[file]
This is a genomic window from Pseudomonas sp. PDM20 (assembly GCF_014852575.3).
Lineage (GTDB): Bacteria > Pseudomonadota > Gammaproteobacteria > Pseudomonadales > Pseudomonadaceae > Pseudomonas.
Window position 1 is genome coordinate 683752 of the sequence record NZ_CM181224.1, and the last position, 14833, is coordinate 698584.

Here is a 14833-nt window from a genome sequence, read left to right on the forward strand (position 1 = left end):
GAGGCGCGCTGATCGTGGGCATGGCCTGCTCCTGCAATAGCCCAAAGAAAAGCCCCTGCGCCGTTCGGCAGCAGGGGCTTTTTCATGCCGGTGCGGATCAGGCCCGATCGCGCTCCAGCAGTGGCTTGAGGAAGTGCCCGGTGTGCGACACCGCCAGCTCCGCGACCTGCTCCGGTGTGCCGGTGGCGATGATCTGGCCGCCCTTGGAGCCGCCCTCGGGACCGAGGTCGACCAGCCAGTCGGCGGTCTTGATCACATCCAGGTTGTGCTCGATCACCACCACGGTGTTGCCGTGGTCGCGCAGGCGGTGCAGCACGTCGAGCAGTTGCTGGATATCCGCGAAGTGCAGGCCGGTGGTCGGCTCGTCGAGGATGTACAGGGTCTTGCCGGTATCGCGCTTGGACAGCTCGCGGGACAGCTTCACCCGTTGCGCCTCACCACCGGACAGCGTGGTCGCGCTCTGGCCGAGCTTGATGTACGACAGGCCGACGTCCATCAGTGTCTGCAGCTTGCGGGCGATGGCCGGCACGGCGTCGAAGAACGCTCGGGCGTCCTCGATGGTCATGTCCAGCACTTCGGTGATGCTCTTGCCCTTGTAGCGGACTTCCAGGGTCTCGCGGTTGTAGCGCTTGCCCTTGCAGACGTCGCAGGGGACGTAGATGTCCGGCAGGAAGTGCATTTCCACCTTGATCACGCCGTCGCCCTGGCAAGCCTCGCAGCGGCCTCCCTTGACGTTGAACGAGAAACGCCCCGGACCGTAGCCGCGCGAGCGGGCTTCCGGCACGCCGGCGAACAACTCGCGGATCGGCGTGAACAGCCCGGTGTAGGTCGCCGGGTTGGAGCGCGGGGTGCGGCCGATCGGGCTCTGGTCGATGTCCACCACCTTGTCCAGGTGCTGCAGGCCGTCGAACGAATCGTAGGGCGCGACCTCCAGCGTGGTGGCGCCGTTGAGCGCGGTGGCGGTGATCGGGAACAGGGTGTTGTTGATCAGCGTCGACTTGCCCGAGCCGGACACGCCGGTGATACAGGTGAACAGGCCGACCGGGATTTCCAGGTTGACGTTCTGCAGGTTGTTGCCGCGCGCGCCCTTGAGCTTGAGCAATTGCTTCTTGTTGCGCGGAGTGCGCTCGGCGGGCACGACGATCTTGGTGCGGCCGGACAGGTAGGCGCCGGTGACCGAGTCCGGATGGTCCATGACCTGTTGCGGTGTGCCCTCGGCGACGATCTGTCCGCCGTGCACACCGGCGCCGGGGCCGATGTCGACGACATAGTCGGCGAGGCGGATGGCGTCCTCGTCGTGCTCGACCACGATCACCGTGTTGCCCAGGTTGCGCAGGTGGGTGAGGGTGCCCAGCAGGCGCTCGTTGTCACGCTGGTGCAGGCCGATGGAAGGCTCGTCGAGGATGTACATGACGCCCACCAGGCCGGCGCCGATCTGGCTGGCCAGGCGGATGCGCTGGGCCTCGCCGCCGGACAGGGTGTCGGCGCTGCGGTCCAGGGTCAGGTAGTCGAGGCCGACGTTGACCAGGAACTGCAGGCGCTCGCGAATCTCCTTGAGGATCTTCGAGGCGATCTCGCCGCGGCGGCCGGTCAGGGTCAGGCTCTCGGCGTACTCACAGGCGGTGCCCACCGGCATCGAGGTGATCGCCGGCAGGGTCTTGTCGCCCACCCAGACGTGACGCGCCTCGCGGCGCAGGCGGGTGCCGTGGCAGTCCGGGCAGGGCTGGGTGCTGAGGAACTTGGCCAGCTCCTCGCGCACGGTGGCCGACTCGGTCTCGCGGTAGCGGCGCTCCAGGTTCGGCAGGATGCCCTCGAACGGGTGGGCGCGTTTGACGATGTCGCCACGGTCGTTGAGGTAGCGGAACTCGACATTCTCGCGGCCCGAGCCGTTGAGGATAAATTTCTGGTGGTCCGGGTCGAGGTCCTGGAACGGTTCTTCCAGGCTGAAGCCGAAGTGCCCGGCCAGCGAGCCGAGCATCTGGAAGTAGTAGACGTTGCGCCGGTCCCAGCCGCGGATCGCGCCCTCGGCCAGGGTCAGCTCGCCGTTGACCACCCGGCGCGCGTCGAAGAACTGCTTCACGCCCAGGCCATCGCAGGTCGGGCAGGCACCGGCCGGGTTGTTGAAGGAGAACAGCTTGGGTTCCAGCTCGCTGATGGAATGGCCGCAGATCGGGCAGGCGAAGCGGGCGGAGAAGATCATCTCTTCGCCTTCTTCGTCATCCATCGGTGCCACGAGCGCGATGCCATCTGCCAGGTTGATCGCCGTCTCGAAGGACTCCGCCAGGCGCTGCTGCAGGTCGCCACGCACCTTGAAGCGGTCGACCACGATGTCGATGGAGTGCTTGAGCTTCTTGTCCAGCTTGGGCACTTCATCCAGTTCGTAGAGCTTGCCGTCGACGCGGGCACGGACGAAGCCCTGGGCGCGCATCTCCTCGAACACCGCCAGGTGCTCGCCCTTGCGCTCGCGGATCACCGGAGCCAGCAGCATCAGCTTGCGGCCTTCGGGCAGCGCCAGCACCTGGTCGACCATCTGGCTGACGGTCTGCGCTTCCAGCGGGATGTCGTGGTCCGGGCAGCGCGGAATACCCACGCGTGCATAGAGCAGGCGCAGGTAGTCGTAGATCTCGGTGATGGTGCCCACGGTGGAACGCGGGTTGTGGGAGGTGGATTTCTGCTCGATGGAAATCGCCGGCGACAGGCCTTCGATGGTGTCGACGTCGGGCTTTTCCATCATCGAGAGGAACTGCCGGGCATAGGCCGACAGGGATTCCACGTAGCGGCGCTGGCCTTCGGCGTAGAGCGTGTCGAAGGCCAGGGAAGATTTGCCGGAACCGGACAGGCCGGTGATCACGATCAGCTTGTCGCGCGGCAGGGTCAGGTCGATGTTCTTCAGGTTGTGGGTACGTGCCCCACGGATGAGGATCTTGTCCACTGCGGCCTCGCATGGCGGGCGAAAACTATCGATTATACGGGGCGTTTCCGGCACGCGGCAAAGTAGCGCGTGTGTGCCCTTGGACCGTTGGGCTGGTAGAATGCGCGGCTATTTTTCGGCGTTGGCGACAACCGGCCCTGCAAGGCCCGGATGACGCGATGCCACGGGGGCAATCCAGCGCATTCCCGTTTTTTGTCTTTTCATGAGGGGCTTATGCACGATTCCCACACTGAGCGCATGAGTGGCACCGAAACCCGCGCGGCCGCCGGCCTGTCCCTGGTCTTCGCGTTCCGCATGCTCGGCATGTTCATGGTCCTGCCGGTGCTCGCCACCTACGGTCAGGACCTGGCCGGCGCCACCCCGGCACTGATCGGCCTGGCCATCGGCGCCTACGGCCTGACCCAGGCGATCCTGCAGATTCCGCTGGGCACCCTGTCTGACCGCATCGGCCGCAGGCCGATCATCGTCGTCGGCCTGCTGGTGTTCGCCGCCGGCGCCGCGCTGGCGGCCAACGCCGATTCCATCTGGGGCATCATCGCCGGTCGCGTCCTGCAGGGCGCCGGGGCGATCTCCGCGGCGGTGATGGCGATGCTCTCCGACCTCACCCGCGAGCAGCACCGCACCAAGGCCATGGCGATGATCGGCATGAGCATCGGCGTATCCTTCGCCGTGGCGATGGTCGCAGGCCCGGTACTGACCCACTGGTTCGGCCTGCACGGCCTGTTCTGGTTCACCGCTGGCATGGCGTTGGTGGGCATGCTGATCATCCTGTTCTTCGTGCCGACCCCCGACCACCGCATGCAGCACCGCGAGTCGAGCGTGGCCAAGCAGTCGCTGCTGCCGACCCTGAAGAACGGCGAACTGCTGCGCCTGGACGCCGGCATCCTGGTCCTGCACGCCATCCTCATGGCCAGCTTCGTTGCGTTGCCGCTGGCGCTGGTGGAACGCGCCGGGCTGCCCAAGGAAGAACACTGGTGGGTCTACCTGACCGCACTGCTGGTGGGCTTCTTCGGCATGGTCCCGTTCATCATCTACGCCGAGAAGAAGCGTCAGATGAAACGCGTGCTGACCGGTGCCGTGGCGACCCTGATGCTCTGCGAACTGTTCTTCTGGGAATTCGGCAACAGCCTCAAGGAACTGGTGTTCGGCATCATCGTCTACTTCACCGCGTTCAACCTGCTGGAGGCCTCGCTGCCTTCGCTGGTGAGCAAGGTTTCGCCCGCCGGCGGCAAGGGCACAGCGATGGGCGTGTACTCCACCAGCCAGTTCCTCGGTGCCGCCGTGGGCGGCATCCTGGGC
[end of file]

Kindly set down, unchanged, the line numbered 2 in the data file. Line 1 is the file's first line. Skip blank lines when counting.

Lineage (GTDB): Bacteria > Pseudomonadota > Gammaproteobacteria > Pseudomonadales > Pseudomonadaceae > Pseudomonas.